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From "Robert Koberg" <...@koberg.com>
Subject RE: [RT] the quest for the perfect template language
Date Fri, 04 Apr 2003 00:33:48 GMT
Hi,

I going to snip alot because I wholeheartedly agree with most everything you
wrote.

> -----Original Message-----
> From: Pier Fumagalli [mailto:pier@betaversion.org]
> Sent: Thursday, April 03, 2003 3:03 PM
<snip/>
> Again, my graphic team knows only HTML, they don't want to think about how
> the data is organized in the back, they could care less (as I could care
> less about their CSSes).

This is where I think developers make a big mistake (caring less about CSS).
As demonstrated by Stefano with his thumbnail XSLT, lack of thinking about
the larger picture in the 'design-space' makes things much more difficult. I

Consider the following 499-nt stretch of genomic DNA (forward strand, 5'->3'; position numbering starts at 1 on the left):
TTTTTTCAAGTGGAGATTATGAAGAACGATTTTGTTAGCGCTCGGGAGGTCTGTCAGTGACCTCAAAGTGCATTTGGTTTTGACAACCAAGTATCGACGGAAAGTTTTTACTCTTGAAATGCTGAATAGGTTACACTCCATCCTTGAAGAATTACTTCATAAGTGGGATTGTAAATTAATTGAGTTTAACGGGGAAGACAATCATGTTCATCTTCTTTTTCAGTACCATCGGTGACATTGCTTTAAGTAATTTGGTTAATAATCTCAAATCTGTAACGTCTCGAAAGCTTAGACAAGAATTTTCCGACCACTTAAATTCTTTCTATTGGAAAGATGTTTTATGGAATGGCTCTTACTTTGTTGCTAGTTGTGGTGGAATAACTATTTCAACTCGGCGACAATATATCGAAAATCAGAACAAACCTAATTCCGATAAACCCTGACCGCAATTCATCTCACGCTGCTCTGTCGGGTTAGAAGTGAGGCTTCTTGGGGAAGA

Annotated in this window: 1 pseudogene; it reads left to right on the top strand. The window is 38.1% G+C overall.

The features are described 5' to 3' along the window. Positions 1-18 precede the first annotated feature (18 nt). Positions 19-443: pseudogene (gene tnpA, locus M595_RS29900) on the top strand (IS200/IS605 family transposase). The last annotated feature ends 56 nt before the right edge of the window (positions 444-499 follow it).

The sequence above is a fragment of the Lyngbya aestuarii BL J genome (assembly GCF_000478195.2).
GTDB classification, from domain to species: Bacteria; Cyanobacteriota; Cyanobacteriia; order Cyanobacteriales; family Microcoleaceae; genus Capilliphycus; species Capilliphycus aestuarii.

would bet that many cocooners could get rid of a great deal of their XSLT
line-count/complexity if they truly understood how XSLT co-exists with CSS.

You're right that designers won't be able to do it. That is why you have to
do it. They give you a Photoshop mockup and you take it from there.

<snip/>
> 
> I could write something like:
> 
> <HTML template:article="source:/article">
>   <HEAD>
>      <TITLE>{article:title}</TITLE>
>    </HEAD>
>    <BODY>
>      <H1>{article:title}</H1>
>      <P tmpl:author="{cocoon:/data/authors/{@author}}/author">
>        Author:
>        <A href="mailto:{author:email}">{author:name}</A>
>      </P>
>      {article:body}
>      <DL>
>        <DT>Other top news from us</DT>
>        <template:foreach context="topnews:/related/articleref">
>          <DL>
>            <A href="/news/{context:@id}">{context:title}</A>
>          </DL>
>        </template:foreach>
>    </BODY>
> </HTML>
> 

This looks like a very simple XSLT, using the document function...

Best,
-Rob

<snip/>


>     Pier
> 



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